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Post-Hospital Syndrome

June 14, 2014

Imagine this:  You are sick.  You are the sickest you’ve ever been.  You want to die.  You almost did die.  You want to bury your head in your cozy bed for the next two years.  But you’re not in your bed.  This bed has plastic for covers and sandpaper for sheets.  You need to throw up every thirty minutes but you have to share a bathroom with someone you don’t know, who is also sick.  Your room has four walls but one of them is a curtain, behind which this same someone is talking loudly on the phone.  You want to be alone, but you can’t shut the door.  You want to sleep, but someone is constantly waking you up.  You want your favorite jammies but someone has taken away all your clothes.  You need quiet but something is always beeping.  You begin to feel better and want some of your mother’s chicken soup but all they have is cup-o-soup.

It is no secret that being hospitalized sucks.  I have been overnight in the hospital as a patient four times, and each time by day 2 I was begging to go home.  With each of my three children I called my OB after the first night, wanting to know why I couldn’t just leave.  The one other time, when I had preterm contractions and the kept me for observation, when they wouldn’t even let me out of bed, was far worse because I did not even have the distraction of a newborn.  My butt was numb from the mattress, the coffee was undrinkable, there was no DVR or On-Demand, and I was really hungry because someone forgot to tell me that if I wanted food (hospital food, with which I am all too familiar) I had to call and order it.  My second child was in the NICU, and once someone from the postpartum floor actually came and got me from the bedside of my child to take my vital signs.

Historically, hospitals were generally, and justifiably, feared.  The earliest ones were really no more than almshouses or insane asylums.  Infection was rampant and conditions were horrible.  Dr. James Jackson and Dr. John C. Warren, upon deciding that Harvard Medical School needed an adequate place to teach back in 1918, had to go out and explain why “respectable and worthy persons” should require a hospital.  These persons included widows, good women whose husbands had deserted them, families in which accidents had used up savings, and servants.  Wealthy people stayed home and doctors came to them.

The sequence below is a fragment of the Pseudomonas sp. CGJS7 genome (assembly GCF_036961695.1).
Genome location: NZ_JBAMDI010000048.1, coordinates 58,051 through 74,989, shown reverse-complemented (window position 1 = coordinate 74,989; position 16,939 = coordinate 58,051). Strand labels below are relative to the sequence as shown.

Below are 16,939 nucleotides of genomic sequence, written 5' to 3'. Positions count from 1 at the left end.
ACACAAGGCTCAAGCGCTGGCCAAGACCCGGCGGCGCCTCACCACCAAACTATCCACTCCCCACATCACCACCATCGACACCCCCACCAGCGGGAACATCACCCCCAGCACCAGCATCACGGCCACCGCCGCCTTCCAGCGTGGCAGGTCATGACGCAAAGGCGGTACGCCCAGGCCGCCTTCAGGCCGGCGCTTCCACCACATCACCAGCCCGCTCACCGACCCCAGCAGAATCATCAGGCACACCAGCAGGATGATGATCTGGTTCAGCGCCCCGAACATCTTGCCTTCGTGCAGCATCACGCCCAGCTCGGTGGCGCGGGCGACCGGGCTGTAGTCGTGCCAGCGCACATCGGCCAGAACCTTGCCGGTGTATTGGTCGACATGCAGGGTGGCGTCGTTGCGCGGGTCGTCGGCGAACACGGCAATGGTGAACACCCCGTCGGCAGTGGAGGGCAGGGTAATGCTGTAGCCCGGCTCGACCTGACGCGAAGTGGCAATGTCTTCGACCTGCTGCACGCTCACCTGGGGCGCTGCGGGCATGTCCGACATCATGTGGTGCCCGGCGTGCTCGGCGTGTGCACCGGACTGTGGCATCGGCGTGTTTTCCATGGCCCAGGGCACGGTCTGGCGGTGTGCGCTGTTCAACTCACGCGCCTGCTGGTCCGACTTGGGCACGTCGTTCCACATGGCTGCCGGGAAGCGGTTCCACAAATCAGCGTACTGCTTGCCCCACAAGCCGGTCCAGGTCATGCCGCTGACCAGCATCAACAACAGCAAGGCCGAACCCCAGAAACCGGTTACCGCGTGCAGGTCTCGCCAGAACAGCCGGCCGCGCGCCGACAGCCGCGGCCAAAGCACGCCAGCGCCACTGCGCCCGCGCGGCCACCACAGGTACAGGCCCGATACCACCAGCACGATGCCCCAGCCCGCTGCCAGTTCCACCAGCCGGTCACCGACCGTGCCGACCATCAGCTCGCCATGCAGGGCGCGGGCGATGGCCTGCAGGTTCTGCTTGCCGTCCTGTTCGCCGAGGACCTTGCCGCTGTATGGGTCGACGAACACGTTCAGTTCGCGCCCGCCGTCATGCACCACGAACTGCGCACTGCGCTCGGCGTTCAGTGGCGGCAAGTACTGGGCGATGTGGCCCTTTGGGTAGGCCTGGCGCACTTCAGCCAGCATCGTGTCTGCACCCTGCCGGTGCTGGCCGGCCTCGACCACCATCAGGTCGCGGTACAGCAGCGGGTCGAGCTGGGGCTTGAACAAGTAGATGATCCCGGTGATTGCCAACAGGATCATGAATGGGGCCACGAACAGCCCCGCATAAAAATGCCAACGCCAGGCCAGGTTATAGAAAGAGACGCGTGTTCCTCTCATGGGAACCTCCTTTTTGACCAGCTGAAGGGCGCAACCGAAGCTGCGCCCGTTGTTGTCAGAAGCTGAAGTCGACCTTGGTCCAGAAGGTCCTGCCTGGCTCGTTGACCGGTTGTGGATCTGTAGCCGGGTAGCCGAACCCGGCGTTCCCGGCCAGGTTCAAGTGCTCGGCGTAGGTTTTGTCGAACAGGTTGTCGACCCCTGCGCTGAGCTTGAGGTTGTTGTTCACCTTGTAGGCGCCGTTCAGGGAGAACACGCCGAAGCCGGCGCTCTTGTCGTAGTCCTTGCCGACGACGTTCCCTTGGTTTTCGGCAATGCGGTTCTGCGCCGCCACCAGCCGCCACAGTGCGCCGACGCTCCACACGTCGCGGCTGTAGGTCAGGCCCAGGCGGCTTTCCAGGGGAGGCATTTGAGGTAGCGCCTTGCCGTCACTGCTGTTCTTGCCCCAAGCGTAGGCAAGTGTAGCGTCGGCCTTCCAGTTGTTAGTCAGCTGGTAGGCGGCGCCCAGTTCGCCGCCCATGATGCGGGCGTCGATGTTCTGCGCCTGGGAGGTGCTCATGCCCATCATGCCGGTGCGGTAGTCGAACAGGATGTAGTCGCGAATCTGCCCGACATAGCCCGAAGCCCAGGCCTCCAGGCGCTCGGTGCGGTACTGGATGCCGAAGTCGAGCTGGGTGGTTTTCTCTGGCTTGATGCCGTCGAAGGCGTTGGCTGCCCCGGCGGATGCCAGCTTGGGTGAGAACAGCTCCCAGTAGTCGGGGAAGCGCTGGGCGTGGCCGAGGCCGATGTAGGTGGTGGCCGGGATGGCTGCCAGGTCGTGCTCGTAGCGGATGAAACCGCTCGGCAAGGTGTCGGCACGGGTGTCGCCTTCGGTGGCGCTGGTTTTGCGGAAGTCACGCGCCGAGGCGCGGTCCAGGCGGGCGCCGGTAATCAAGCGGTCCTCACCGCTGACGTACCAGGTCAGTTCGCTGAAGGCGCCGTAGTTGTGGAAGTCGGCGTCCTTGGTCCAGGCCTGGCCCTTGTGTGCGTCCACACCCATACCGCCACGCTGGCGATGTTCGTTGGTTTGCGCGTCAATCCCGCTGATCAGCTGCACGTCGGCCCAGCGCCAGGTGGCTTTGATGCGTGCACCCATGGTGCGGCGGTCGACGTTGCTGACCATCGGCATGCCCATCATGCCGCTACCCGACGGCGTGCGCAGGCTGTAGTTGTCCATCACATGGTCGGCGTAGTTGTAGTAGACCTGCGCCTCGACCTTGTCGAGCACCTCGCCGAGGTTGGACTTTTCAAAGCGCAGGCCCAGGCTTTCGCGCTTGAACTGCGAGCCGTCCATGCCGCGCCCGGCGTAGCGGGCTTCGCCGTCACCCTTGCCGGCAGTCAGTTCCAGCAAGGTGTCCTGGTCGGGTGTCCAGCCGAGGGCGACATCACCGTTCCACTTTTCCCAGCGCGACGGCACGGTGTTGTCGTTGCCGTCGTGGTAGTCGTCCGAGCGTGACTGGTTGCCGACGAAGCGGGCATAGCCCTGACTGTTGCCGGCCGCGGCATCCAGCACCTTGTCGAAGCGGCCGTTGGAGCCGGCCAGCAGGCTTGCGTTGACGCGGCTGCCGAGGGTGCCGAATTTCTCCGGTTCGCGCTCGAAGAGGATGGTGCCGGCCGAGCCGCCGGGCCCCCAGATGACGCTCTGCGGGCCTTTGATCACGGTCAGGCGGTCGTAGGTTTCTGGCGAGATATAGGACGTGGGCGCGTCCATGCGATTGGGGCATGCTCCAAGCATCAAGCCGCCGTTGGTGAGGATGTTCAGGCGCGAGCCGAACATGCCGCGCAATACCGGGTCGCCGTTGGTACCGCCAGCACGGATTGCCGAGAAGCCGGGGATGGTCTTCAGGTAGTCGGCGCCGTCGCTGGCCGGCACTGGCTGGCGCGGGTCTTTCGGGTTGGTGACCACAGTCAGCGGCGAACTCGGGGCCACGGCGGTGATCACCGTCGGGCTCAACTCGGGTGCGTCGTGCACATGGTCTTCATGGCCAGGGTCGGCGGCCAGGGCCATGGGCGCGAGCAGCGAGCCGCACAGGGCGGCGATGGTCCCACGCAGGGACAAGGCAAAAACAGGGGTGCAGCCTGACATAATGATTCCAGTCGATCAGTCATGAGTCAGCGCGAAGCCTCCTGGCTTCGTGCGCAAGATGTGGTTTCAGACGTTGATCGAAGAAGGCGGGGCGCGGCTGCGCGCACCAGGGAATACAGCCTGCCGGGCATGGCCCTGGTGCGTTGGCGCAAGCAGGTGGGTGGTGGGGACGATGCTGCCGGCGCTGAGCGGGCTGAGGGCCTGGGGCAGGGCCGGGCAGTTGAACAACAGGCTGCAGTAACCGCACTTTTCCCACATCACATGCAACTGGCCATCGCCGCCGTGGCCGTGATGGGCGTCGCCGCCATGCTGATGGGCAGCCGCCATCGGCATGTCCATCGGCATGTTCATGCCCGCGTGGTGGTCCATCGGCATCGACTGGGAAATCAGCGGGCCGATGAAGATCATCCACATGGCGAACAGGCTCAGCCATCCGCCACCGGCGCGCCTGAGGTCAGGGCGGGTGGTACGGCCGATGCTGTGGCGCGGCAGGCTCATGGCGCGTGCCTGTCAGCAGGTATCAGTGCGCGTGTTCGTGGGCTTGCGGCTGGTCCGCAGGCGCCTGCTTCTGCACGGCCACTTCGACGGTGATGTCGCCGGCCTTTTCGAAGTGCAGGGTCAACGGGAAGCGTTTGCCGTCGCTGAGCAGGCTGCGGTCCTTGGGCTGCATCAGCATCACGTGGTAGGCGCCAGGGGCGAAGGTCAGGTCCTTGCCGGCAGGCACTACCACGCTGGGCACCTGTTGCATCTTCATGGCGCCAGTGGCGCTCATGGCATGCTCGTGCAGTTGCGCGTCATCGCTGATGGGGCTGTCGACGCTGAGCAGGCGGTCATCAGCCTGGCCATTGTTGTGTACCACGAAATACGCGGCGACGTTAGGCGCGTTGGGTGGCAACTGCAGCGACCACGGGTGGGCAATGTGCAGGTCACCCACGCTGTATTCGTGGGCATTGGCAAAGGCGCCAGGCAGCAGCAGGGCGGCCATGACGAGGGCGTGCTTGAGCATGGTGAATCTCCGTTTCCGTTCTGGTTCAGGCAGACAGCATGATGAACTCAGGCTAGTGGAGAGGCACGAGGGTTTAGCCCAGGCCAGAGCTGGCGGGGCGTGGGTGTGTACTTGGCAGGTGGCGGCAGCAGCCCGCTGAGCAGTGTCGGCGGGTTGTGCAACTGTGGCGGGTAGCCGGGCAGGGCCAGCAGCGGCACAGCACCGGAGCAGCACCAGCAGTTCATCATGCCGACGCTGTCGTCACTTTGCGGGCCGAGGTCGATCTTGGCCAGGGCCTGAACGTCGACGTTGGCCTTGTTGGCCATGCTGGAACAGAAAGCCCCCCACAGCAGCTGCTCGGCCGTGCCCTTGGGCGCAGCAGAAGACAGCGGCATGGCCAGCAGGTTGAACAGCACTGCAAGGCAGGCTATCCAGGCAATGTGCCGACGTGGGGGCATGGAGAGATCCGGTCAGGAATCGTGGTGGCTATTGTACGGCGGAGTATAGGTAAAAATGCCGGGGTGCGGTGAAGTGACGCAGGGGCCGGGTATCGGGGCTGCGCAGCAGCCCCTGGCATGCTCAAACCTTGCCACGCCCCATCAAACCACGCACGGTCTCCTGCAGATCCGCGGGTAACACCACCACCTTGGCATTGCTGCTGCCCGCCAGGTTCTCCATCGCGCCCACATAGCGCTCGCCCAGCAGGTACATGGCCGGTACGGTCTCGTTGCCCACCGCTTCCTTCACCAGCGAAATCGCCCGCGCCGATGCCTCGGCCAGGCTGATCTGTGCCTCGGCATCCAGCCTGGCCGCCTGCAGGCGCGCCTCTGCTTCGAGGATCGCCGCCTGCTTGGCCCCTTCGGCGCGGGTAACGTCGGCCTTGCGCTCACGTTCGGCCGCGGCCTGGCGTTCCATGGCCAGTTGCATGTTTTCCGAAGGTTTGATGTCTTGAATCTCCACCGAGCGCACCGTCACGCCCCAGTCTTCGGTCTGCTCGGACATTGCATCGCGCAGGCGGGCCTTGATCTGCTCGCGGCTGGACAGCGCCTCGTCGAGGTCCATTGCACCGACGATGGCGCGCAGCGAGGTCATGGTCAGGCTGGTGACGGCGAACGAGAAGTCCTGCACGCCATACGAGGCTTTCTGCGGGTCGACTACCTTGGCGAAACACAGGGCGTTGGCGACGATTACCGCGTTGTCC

Of course, during this time, around 1820, doctors couldn’t do much for people anyway.  In fact, doctors in most parts of the country readily acknowledged that  people who got better did so because they had rest, quiet, good food, and a clean environment.  In a post I wrote about a year ago I quoted Oliver Wendell Holmes: “What is the honest truth about the medical art?  By far the largest number of diseases which physicians are called to treat will get well at any rate, even in spite of reasonably bad treatment.  Of the other fraction, a certain number will inevitably die,, whatever is done; there remains a small margin of cases where the life of the patient depends on the skill of the physician.  Drugs now and then save life; they often shorten disease and remove symptoms; but they are second in importance to food, air, temperature, and other hygienic influences.”

History repeats.  In 2013, Dr. Harlan Krumholz, a professor of medicine and public health at Yale School of Medicine, described a syndrome that emerges in the days and weeks after a hospital stay: “Physiologic systems are impaired, reserves are depleted, and the body cannot effectively avoid or mitigate health threats.” He called this period of vulnerability “post-hospital syndrome.” (http://well.blogs.nytimes.com/2014/06/12/when-a-stressful-hospital-stay-makes-you-sick/?_php=true&_type=blogs&ref=health&_r=0).  What does Dr. Krumholz recommend?  Better food, quieter wards, preserving patient dignity, more sleep, more physical activity. These ideas are not new.  They are, arguably, the earliest therapeutic tools of medicine.  Just because we have antibiotics and angioplasty does not mean we can’t continue to provide these simple remedies.  In the meantime, do everything you can not to get admitted to the hospital.  It’s bad for your health.

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2 Comments
  1. thetinfoilhatsociety permalink

    Actually, the history of hospitals includes much, much more than what you comment on. The original hospitals were developed in the Middle East and they displayed an astounding understanding of germ theory without actually understanding causative pathogens. For instance, patients with skin wounds were all housed in the same ward; those with a cough were housed in another. Doctors prescribed wholesome diets including easy to digest proteins and fresh fruit in abundance; frequent bathing, and daily dressing changes. The idea of the hospital was brought back to Europe from the Middle East by the returning crusaders. Where the problems began was later, after people had forgotten that they once knew disease was caused by more than bad humors, and sickness was not in fact a punishment from God.

    But, you are indeed right, fresh air, enough sleep, good food, and a calm atmosphere are four of the most important medicines. Unfortunately, as long as money drives hospital staffing, there will not be enough of any of those.

  2. Cheri Howard permalink

    A short but scary stay was enough to cause panic attacks, perception of impaired breathing, and a nasty URI once I got home. I can still hear the cries of neighboring patients. This stay was scarier than any horror movie for me.

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